What Entrepreneurs Can Learn From A Homeless Man
Last week we had a cold and rainy day here in Chicago.
I was downtown on Madison Street waiting for the #20 bus when a homeless man walked up to me and asked for a dollar.
Now, I have this belief that regardless of circumstance, people shouldn't be robbed of general decency from fellow humans, so I typically always will listen and provide a response when people ask me for money. Depending on my day, how I feel, if I have actual cash on hand, and most importantly if I feel they make a compelling argument, I make my decision.
So, more or less, I listened to his pitch. It went like this:
Guy: "Excuse me sir, I'm so sorry to bother, can I ask you something?"
Guy: "I'm homeless, and I wasn't anticipating it raining today so my plan was to walk to ____ (I forget now where he said). If I walk the whole way I'll be totally soaked when I get there, so I'm looking for just enough to purchase bus fare. Do you have a dollar to get me started?"
Assuming he was telling the truth (I give people benefit of the doubt -- sometimes to my own detriment) I found it a legitimate reason to ask for money. I had cash on hand so I gave him a dollar. He was grateful, he thanked me and wished me well on my day.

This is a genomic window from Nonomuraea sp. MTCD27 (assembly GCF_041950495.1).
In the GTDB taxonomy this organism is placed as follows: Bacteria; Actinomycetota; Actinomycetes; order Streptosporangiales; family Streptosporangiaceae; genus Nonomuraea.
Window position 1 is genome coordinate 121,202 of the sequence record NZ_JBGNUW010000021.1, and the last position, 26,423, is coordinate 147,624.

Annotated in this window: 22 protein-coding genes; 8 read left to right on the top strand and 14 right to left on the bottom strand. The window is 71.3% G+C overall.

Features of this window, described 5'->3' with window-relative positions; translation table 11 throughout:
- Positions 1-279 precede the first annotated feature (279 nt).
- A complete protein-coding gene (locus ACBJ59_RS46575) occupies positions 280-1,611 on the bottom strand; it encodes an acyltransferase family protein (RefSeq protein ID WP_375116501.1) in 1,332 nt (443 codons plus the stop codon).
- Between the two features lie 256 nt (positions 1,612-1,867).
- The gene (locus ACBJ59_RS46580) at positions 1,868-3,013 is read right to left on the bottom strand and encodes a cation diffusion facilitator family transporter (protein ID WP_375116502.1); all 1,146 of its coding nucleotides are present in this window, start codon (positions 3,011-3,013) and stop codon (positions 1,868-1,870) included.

The bus was another minute away. I watched as he went up to other people to ask them for a dollar. They all either acted like he didn't exist, said no, or said "I don't have any money."
I turned to him and said,
"Hey -- tell the next person what you told me then point to me and say, 'that guy was able to give me a dollar, do you think you could do the same to help me get on the bus?'"
My #20 bus pulled up, and as I waited in line to board, I saw him talk to someone then point to me. They gave him a dollar.
The lesson here?
When you pitch your customers or investors, leverage social proof. When we see others like us doing things, it makes that next person more likely to act. The better you're able to say 'Another person/company just like you is doing this', the better opportunity you have to win them.
Just trying to book meetings with potential customers? What works almost every time is when you get a meeting with one person, call up someone in their geography to say, "I'm going to be in the neighborhood already..."
If it can get a homeless man a second dollar, what could it get you?
Did this make you think? support your ecosystem and pass it on to another entrepreneur.